Unfortunately a considerable gap in Rossetti’s Diary between the second entry and late 1876 makes it impossible to chart the preparation of the volume as thoroughly as we can document his earlier editions of Whitman and Shelley, though a number of his letters to Swinburne and Mrs. Gilchrist offer additional information. We can assume that he worked with his usual steadiness, for on 4 March 1874 he informed Swinburne that “Yesterday I received the first proofs, both of the poems & of my Prefatory Memoir.”8 8 B. L. Ashley MS. A1444, fol. 109v. A copy of the edition (presumably an advance copy) was in Swinburne’s hands by late October 1874,9 9 Swinburne Letters, ed. C. Y. Lang (New Haven, 1959-1962), II, 348. and it was listed in “Publications of the Week” in the Spectator of 14 November 1874.10 10 Spectator, p. 1439. Also noted in “List of New Books,” Athenaeum, 14 November 1874, p. 642. Both lists give the price as 5/-.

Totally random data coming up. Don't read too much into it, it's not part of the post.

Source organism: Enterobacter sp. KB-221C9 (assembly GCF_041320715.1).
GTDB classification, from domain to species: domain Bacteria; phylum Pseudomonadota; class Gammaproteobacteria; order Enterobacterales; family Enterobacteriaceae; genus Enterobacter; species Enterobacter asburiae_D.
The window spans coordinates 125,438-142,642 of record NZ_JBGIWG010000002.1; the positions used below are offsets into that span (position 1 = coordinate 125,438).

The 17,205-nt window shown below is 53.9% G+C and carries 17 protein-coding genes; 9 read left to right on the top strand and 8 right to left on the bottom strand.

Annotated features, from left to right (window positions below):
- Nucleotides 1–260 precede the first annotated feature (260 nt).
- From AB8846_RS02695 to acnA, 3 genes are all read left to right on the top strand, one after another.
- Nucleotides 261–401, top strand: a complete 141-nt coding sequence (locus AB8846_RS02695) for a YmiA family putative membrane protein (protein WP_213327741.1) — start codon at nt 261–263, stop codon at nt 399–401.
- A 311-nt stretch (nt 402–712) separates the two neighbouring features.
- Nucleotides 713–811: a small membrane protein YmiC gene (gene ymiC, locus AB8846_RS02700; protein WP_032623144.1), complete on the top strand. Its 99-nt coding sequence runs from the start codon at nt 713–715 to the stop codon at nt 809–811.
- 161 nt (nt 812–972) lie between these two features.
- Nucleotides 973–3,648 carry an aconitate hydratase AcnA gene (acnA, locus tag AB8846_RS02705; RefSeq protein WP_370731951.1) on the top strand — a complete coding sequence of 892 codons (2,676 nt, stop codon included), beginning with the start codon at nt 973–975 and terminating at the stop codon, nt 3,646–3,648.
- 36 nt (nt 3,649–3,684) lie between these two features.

In his correspondence with Mrs. Gilchrist and Swinburne between August 1873 and March 1874, Rossetti discussed mainly copyright matters and the inclusion of representative Prophetic Books. Initially he anticipated no difficulty over the ten poems from the manuscript book later known as the Pickering MS., nine of which D. G. Rossetti had printed in Volume II of Gilchrist. On 25 August 1873 he wrote to Mrs. Gilchrist that “B[ell] wd. probably succeed in effecting some arrangement with M[acmillan] & P[ickering] enabling B. to reproduce the poems,” though four days later he admitted that “the matter appears to be a little complicated.”11 11 Letters of William Michael Rossetti to Anne Gilchrist, ed. C. Gohdes and P. F. Baum (Durham, N. C., 1934), pp. 87, 89. By 27 February 1874 he had reason to complain to Swinburne about “a provoking claim of copyright,” and his fear that he might have to “miss out” the poems, “thus spoiling the edition.”12 12 B. L. Ashley MS. 1446, fol. 91. In another letter to Swinburne of 4 March 1874 he reported as follows: 13 Cf. the account of provenance given by G. E. Bentley, Jr., in The Blake Collection of Mrs. Landon K. Thorne (New York, 1971), pp. 42-43. 14 B. L. Ashley MS. A1444, foll. 109v-110v.